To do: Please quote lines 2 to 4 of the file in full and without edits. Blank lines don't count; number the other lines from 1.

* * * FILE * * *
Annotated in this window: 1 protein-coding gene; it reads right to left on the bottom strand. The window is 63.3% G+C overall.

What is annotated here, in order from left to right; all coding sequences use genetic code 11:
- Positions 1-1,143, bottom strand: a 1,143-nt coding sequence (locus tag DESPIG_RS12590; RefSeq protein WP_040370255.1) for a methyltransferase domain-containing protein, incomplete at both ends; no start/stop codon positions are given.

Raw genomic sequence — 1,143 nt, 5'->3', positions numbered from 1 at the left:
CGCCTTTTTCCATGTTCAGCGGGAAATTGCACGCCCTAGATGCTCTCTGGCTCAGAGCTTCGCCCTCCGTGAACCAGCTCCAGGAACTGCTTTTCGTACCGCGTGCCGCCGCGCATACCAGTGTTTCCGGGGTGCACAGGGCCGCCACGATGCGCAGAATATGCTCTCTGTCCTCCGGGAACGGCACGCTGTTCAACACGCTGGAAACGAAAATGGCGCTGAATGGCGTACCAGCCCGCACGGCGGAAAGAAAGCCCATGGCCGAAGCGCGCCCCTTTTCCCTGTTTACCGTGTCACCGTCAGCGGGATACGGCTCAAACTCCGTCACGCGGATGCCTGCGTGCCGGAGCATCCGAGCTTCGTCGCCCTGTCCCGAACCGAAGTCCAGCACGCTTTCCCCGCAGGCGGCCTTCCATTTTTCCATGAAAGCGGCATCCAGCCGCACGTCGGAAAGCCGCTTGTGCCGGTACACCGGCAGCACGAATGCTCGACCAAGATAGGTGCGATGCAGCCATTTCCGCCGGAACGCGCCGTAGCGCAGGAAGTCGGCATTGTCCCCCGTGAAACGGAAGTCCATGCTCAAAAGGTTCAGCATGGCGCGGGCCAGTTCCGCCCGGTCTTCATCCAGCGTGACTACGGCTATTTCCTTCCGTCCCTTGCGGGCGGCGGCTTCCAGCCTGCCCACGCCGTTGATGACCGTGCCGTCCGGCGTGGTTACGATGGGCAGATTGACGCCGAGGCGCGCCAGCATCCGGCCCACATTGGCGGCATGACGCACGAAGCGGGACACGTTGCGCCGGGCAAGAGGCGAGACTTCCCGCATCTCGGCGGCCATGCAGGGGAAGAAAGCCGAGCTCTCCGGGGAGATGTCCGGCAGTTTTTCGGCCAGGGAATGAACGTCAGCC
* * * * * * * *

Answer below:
What is annotated here, in order from left to right; all coding sequences use genetic code 11:
- Positions 1-1,143, bottom strand: a 1,143-nt coding sequence (locus tag DESPIG_RS12590; RefSeq protein WP_040370255.1) for a methyltransferase domain-containing protein, incomplete at both ends; no start/stop codon positions are given.

Raw genomic sequence — 1,143 nt, 5'->3', positions numbered from 1 at the left: